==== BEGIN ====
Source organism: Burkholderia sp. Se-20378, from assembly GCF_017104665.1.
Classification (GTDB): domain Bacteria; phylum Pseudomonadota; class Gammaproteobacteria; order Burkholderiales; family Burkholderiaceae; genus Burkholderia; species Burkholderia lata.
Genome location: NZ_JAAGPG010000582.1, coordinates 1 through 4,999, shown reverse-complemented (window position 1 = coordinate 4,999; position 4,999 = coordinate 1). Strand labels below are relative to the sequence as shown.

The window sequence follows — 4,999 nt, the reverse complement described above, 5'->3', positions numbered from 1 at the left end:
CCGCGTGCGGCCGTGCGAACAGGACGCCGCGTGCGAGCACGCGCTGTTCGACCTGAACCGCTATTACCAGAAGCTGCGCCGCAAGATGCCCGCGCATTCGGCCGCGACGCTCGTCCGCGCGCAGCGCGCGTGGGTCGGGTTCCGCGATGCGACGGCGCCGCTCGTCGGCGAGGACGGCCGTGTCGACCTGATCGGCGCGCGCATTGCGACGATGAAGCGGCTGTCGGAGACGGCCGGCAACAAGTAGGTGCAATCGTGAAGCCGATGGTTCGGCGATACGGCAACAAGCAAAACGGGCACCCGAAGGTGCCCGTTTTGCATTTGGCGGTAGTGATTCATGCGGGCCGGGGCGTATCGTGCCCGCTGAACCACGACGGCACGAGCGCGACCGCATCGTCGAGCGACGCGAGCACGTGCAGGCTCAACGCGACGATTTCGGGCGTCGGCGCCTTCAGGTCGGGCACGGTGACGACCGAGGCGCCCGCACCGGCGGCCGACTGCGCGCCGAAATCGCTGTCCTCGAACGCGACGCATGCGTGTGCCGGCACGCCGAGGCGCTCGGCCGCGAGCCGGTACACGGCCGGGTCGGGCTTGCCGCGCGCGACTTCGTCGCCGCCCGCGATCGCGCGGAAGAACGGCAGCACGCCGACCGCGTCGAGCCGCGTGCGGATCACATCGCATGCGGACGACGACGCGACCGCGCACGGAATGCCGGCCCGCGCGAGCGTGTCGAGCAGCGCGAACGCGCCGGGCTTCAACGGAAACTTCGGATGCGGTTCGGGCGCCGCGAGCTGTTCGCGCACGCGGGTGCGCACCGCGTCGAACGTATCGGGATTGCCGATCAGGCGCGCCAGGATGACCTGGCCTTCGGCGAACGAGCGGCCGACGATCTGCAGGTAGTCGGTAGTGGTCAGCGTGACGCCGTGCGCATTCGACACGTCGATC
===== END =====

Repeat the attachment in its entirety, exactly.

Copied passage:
Source organism: Burkholderia sp. Se-20378, from assembly GCF_017104665.1.
Classification (GTDB): domain Bacteria; phylum Pseudomonadota; class Gammaproteobacteria; order Burkholderiales; family Burkholderiaceae; genus Burkholderia; species Burkholderia lata.
Genome location: NZ_JAAGPG010000582.1, coordinates 1 through 4,999, shown reverse-complemented (window position 1 = coordinate 4,999; position 4,999 = coordinate 1). Strand labels below are relative to the sequence as shown.

The window sequence follows — 4,999 nt, the reverse complement described above, 5'->3', positions numbered from 1 at the left end:
CCGCGTGCGGCCGTGCGAACAGGACGCCGCGTGCGAGCACGCGCTGTTCGACCTGAACCGCTATTACCAGAAGCTGCGCCGCAAGATGCCCGCGCATTCGGCCGCGACGCTCGTCCGCGCGCAGCGCGCGTGGGTCGGGTTCCGCGATGCGACGGCGCCGCTCGTCGGCGAGGACGGCCGTGTCGACCTGATCGGCGCGCGCATTGCGACGATGAAGCGGCTGTCGGAGACGGCCGGCAACAAGTAGGTGCAATCGTGAAGCCGATGGTTCGGCGATACGGCAACAAGCAAAACGGGCACCCGAAGGTGCCCGTTTTGCATTTGGCGGTAGTGATTCATGCGGGCCGGGGCGTATCGTGCCCGCTGAACCACGACGGCACGAGCGCGACCGCATCGTCGAGCGACGCGAGCACGTGCAGGCTCAACGCGACGATTTCGGGCGTCGGCGCCTTCAGGTCGGGCACGGTGACGACCGAGGCGCCCGCACCGGCGGCCGACTGCGCGCCGAAATCGCTGTCCTCGAACGCGACGCATGCGTGTGCCGGCACGCCGAGGCGCTCGGCCGCGAGCCGGTACACGGCCGGGTCGGGCTTGCCGCGCGCGACTTCGTCGCCGCCCGCGATCGCGCGGAAGAACGGCAGCACGCCGACCGCGTCGAGCCGCGTGCGGATCACATCGCATGCGGACGACGACGCGACCGCGCACGGAATGCCGGCCCGCGCGAGCGTGTCGAGCAGCGCGAACGCGCCGGGCTTCAACGGAAACTTCGGATGCGGTTCGGGCGCCGCGAGCTGTTCGCGCACGCGGGTGCGCACCGCGTCGAACGTATCGGGATTGCCGATCAGGCGCGCCAGGATGACCTGGCCTTCGGCGAACGAGCGGCCGACGATCTGCAGGTAGTCGGTAGTGGTCAGCGTGACGCCGTGCGCATTCGACACGTCGATC